Ensure that all fittings and valves are good quality and rated for in ground service.  Absolutely avoid the use of galvanized pipe fittings.  Use fittings that utilize a compression style joint.  Bronze fittings, water works brass or stainless steel are best.  If PVC fittings are used, ensure that schedule 80 is used.  PEX fittings are not recommended by District

Ensure that there is adequate depth of cover over the service piping.  Typically, 24” (600 mm) is satisfactory.  Be aware of landscaping or regrading of ground levels which may alter the finished depth of the piping.  Good practice is to provide a cushioning layer of sand or rock free granular material underneath and over top of the piping to act as protective bedding.  3” (75 mm) bedding underneath and 6” (150 mm) on top will provide suitable protection against physical damage from backfill rocks.

If your water service line is going to be going underneath a driveway or paved parking area, consider installing the service piping within a larger pipe “sleeve” to allow future replacement or repair without disrupting the finished area as well as providing further protection to the service line piping.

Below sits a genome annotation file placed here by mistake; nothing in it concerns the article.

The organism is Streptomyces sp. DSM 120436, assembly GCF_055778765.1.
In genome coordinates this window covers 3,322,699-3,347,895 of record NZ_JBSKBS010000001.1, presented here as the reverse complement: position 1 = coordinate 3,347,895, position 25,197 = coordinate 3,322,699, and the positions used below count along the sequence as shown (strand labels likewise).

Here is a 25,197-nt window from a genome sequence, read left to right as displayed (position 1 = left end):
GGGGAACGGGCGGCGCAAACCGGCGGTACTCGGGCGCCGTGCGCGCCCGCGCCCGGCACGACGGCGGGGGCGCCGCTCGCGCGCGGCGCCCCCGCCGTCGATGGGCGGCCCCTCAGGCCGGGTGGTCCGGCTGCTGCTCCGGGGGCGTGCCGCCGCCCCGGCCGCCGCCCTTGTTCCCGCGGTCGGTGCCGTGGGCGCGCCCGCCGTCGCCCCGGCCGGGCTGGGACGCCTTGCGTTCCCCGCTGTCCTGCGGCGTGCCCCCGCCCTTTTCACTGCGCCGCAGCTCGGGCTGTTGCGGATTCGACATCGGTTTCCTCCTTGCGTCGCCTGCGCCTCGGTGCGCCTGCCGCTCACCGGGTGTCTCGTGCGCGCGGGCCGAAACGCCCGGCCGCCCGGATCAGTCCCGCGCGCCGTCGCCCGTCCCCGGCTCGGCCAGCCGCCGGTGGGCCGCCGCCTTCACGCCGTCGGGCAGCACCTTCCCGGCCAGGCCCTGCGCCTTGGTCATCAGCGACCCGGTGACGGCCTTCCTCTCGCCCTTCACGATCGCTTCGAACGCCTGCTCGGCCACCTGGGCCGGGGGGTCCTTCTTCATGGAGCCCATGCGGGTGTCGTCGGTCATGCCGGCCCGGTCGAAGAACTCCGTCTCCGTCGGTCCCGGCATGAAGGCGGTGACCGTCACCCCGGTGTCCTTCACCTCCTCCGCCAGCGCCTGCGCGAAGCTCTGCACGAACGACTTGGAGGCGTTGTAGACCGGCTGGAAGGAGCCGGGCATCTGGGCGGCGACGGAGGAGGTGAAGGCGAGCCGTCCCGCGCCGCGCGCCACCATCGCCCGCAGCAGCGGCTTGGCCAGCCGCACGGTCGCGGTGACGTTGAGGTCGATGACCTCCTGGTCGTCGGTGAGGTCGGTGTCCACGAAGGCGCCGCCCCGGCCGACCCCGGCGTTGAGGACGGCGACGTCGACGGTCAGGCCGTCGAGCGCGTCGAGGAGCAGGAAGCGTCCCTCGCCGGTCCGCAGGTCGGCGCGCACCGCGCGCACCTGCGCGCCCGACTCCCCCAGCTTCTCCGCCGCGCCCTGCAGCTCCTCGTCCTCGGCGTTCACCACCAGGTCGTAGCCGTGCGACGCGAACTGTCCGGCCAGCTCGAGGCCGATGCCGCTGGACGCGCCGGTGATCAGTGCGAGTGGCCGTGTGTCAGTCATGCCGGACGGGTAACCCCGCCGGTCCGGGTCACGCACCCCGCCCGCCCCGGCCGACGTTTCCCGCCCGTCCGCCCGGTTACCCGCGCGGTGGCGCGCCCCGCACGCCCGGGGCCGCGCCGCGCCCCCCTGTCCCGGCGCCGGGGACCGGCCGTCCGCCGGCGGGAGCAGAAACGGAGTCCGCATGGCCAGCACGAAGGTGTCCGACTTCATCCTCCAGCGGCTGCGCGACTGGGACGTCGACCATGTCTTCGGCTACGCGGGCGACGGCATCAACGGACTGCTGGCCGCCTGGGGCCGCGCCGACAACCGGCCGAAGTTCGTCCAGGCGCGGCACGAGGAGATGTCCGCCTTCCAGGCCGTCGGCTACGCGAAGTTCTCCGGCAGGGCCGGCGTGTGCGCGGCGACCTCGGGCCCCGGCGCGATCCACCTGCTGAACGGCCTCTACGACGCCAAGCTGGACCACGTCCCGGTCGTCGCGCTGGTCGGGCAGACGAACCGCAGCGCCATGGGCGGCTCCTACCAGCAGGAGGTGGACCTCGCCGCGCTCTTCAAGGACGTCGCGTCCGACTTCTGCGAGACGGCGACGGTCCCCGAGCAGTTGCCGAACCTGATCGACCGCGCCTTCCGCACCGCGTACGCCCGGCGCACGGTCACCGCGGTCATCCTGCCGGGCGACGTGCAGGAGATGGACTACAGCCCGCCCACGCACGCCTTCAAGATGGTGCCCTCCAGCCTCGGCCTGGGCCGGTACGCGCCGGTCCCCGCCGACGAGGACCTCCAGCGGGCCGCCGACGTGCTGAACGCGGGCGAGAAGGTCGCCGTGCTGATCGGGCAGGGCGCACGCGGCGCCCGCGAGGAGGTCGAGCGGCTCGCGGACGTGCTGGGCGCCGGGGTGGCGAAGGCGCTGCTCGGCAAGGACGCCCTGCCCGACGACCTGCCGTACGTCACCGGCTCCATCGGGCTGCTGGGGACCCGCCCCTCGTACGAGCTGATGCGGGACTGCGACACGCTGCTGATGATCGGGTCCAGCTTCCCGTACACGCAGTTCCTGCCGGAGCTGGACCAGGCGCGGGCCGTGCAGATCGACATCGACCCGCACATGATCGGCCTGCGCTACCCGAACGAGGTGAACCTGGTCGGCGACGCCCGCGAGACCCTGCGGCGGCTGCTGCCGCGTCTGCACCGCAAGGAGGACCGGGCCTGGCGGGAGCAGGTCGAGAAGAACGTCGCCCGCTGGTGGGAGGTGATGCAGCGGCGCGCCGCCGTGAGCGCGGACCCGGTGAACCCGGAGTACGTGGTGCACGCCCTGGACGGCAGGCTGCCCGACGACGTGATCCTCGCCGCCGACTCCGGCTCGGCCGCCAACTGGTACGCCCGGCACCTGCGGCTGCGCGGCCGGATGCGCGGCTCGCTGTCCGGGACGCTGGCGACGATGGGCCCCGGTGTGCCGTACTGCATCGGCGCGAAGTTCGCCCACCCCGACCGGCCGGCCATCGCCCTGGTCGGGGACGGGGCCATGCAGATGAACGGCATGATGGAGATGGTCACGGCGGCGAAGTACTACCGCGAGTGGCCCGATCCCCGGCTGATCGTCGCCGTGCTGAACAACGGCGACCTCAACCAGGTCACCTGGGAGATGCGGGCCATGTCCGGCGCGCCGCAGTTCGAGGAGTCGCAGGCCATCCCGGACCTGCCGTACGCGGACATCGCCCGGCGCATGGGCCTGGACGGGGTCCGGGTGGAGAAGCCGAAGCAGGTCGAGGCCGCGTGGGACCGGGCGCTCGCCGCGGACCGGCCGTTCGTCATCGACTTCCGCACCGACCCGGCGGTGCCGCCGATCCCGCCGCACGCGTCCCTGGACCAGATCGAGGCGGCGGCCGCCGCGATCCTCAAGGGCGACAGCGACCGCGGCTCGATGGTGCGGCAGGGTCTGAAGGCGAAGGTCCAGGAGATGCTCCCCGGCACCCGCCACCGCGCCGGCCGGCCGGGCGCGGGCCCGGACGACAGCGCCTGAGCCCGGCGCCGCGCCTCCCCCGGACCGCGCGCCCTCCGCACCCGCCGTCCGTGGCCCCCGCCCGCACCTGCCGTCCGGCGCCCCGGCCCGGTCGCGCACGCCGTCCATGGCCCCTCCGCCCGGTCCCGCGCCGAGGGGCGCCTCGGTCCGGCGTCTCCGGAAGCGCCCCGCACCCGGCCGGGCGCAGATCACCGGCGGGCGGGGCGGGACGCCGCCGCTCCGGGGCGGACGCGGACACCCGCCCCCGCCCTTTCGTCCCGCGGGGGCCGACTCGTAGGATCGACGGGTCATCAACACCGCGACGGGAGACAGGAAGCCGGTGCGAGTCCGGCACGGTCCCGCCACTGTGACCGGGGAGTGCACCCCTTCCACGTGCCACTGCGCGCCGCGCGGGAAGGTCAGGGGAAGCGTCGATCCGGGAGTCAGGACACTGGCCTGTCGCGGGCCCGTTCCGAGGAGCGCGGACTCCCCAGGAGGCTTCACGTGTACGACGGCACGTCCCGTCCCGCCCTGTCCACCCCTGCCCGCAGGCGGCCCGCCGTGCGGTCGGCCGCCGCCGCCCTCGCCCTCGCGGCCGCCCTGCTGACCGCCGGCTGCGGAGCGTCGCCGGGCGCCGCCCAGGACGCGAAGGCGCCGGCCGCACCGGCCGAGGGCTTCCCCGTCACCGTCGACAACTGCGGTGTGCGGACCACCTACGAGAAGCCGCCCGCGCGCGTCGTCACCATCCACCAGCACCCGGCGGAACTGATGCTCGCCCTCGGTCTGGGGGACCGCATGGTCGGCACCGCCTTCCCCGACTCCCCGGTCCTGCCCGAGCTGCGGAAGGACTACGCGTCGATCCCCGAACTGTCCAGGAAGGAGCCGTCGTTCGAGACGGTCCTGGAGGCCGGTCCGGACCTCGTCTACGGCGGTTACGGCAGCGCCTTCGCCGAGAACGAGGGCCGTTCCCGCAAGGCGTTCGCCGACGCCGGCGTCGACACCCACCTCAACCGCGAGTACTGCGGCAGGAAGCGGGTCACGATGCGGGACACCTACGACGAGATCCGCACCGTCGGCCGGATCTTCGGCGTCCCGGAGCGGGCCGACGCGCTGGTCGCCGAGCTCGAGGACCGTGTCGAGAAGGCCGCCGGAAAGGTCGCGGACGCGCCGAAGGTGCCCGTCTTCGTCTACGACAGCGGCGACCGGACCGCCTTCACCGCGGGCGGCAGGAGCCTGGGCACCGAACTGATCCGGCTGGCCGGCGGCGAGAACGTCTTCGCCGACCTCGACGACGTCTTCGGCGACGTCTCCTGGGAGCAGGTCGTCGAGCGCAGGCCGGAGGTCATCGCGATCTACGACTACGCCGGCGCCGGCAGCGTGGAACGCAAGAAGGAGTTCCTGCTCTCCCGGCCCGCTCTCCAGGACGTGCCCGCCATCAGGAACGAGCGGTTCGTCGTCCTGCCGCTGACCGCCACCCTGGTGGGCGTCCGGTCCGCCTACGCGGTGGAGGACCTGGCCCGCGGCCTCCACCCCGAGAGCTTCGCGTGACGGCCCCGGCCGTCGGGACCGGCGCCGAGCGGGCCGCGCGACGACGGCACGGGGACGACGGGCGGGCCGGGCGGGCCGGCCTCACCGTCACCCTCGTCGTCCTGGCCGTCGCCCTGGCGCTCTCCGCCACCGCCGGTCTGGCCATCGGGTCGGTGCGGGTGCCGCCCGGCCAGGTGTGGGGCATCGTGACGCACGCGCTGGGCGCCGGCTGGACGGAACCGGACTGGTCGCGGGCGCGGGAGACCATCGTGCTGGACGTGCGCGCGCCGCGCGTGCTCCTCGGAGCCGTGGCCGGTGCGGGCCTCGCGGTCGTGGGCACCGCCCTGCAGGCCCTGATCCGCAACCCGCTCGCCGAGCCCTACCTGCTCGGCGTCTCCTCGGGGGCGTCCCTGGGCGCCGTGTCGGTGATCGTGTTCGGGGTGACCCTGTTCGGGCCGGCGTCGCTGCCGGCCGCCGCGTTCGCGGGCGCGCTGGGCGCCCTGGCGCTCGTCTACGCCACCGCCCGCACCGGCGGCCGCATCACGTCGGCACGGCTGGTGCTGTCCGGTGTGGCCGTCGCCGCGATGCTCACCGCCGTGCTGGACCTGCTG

The size of your service piping is important.  If the distance from the water meter to your house is more than 100 ‘ (30 meters) consider upsizing your service piping to 1” (25 mm ) from ¾” (19 mm).  As water flows through the service piping it will lose pressure due to friction, resulting in less pressure at your house.  A larger pipe will minimize these pressure losses over longer runs of piping.

After the installation of your service line piping a pressure/leak test is highly recommended.

Pressure and Other Considerations

NSSWD provides system pressure to serve all customers. Reducing system pressure to one property would mean others at a higher elevation could or would not have adequate service, while if we were to raise it too much to serve higher properties, it would mean excessive pressure at lower elevations.

NSSWD provides water service and water pressure to the property line.  Typically, pressure available at the property line is in the 25 – 75 psi range.  If the point of use of the water service within the property is higher or lower in elevation, this will result in a subsequent decrease or increase in pressure at the point of use.

Low Pressure at Property Line

If the available pressure at the property line is low, and the point of use is higher in elevation, use of a booster pump to increase pressure could be considered.  If a booster pump to increase pressure is utilized, location of the pumping unit is important – that is, the pumping unit will need a positive pressure to ensure reliable pressure boosting.